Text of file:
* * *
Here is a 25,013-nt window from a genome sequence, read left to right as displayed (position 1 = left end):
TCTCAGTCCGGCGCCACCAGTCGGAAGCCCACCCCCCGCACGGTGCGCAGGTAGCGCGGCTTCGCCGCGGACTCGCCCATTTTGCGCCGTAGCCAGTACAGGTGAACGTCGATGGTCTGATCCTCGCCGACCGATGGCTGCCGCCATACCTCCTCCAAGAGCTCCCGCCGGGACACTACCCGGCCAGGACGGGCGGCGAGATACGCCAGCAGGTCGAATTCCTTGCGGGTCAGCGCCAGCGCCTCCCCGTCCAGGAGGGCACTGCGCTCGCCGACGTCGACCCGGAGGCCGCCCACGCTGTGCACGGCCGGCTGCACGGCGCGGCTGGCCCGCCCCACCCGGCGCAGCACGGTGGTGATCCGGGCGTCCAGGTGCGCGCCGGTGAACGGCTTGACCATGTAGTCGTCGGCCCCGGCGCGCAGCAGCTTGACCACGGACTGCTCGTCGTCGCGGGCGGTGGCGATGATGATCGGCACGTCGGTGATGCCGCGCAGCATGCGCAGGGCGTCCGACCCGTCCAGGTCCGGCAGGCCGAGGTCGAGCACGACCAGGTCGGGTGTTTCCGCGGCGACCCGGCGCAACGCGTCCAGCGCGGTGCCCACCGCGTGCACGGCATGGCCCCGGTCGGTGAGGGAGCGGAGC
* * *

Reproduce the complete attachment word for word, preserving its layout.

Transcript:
Here is a 25,013-nt window from a genome sequence, read left to right as displayed (position 1 = left end):
TCTCAGTCCGGCGCCACCAGTCGGAAGCCCACCCCCCGCACGGTGCGCAGGTAGCGCGGCTTCGCCGCGGACTCGCCCATTTTGCGCCGTAGCCAGTACAGGTGAACGTCGATGGTCTGATCCTCGCCGACCGATGGCTGCCGCCATACCTCCTCCAAGAGCTCCCGCCGGGACACTACCCGGCCAGGACGGGCGGCGAGATACGCCAGCAGGTCGAATTCCTTGCGGGTCAGCGCCAGCGCCTCCCCGTCCAGGAGGGCACTGCGCTCGCCGACGTCGACCCGGAGGCCGCCCACGCTGTGCACGGCCGGCTGCACGGCGCGGCTGGCCCGCCCCACCCGGCGCAGCACGGTGGTGATCCGGGCGTCCAGGTGCGCGCCGGTGAACGGCTTGACCATGTAGTCGTCGGCCCCGGCGCGCAGCAGCTTGACCACGGACTGCTCGTCGTCGCGGGCGGTGGCGATGATGATCGGCACGTCGGTGATGCCGCGCAGCATGCGCAGGGCGTCCGACCCGTCCAGGTCCGGCAGGCCGAGGTCGAGCACGACCAGGTCGGGTGTTTCCGCGGCGACCCGGCGCAACGCGTCCAGCGCGGTGCCCACCGCGTGCACGGCATGGCCCCGGTCGGTGAGGGAGCGGAGC